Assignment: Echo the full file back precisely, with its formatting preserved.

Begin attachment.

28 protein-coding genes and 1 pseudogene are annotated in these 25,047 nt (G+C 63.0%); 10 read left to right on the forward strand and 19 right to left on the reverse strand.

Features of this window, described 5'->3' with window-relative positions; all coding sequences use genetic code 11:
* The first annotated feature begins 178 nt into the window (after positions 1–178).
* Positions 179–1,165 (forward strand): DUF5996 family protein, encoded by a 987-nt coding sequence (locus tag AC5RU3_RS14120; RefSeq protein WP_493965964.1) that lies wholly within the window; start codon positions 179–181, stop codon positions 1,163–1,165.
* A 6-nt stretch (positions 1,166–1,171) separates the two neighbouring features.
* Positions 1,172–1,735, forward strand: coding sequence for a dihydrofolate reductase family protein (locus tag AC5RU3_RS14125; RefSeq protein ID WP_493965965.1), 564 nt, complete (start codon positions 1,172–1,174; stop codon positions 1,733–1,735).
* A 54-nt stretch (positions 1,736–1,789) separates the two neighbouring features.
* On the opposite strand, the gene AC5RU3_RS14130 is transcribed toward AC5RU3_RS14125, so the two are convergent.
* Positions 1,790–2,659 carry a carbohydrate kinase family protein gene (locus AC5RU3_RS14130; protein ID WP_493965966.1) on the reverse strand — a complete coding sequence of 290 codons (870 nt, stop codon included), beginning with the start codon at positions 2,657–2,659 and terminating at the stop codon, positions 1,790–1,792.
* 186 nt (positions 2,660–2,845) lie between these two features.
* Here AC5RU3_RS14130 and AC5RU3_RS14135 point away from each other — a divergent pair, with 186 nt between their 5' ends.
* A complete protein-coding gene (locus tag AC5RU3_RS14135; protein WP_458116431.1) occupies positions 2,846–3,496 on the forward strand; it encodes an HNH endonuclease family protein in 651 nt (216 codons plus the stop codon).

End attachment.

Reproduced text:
28 protein-coding genes and 1 pseudogene are annotated in these 25,047 nt (G+C 63.0%); 10 read left to right on the forward strand and 19 right to left on the reverse strand.

Features of this window, described 5'->3' with window-relative positions; all coding sequences use genetic code 11:
* The first annotated feature begins 178 nt into the window (after positions 1–178).
* Positions 179–1,165 (forward strand): DUF5996 family protein, encoded by a 987-nt coding sequence (locus tag AC5RU3_RS14120; RefSeq protein WP_493965964.1) that lies wholly within the window; start codon positions 179–181, stop codon positions 1,163–1,165.
* A 6-nt stretch (positions 1,166–1,171) separates the two neighbouring features.
* Positions 1,172–1,735, forward strand: coding sequence for a dihydrofolate reductase family protein (locus tag AC5RU3_RS14125; RefSeq protein ID WP_493965965.1), 564 nt, complete (start codon positions 1,172–1,174; stop codon positions 1,733–1,735).
* A 54-nt stretch (positions 1,736–1,789) separates the two neighbouring features.
* On the opposite strand, the gene AC5RU3_RS14130 is transcribed toward AC5RU3_RS14125, so the two are convergent.
* Positions 1,790–2,659 carry a carbohydrate kinase family protein gene (locus AC5RU3_RS14130; protein ID WP_493965966.1) on the reverse strand — a complete coding sequence of 290 codons (870 nt, stop codon included), beginning with the start codon at positions 2,657–2,659 and terminating at the stop codon, positions 1,790–1,792.
* 186 nt (positions 2,660–2,845) lie between these two features.
* Here AC5RU3_RS14130 and AC5RU3_RS14135 point away from each other — a divergent pair, with 186 nt between their 5' ends.
* A complete protein-coding gene (locus tag AC5RU3_RS14135; protein WP_458116431.1) occupies positions 2,846–3,496 on the forward strand; it encodes an HNH endonuclease family protein in 651 nt (216 codons plus the stop codon).